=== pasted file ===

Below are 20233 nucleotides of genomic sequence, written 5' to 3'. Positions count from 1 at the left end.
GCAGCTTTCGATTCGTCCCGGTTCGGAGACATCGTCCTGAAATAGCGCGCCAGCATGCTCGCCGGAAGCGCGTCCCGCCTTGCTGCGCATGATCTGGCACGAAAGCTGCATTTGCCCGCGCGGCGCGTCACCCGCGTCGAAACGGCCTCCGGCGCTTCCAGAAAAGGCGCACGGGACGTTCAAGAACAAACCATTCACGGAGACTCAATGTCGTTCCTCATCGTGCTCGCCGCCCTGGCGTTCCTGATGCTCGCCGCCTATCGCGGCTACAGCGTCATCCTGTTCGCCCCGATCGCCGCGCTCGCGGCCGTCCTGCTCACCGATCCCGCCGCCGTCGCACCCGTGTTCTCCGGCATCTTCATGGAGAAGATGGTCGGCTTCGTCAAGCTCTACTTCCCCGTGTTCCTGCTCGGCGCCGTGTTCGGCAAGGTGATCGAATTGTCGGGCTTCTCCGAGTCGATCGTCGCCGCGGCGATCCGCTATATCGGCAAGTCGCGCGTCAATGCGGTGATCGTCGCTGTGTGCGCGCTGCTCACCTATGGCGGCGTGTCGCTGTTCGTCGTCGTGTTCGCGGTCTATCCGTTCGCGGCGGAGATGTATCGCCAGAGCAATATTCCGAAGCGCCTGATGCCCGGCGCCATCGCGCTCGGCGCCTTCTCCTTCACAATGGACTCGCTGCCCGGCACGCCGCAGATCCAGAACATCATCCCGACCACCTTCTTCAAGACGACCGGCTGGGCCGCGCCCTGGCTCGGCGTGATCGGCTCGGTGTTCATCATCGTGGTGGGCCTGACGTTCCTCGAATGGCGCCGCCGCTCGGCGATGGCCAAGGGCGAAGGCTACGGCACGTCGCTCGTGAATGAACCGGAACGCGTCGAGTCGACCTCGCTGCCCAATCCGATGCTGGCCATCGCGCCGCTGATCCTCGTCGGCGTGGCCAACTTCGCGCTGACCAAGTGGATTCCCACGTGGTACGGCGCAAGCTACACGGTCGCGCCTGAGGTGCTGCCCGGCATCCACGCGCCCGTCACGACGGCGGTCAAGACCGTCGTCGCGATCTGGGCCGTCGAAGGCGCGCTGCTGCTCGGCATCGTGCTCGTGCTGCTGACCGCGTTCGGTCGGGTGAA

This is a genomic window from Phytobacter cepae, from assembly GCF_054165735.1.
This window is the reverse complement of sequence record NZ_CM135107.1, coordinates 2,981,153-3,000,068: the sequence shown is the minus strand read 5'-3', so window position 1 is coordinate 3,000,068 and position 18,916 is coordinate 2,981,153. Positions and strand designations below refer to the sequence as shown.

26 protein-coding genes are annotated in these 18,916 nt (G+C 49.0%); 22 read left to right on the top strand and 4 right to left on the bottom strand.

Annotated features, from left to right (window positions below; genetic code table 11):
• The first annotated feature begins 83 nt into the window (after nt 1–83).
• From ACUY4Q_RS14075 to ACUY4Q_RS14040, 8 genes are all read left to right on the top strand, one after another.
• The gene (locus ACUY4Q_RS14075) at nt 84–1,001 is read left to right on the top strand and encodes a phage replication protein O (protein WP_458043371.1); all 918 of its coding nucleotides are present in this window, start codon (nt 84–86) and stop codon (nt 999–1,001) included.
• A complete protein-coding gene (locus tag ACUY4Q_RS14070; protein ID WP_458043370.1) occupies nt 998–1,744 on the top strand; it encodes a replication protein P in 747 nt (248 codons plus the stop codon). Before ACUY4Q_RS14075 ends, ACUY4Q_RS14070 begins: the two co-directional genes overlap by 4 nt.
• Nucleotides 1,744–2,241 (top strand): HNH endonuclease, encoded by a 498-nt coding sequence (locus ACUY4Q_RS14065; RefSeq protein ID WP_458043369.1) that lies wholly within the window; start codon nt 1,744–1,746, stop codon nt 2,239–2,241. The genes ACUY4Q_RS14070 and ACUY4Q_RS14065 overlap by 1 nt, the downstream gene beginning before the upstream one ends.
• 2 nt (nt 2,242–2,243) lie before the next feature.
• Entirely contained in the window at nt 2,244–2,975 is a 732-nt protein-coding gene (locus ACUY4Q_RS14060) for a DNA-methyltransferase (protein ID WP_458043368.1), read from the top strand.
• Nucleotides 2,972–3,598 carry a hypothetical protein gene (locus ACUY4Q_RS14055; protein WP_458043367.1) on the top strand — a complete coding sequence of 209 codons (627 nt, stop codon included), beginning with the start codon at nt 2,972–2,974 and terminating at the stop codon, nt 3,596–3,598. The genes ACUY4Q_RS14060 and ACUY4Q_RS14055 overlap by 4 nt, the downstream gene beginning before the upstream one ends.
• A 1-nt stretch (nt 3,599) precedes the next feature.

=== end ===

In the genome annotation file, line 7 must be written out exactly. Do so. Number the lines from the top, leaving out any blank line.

• The first annotated feature begins 83 nt into the window (after nt 1–83).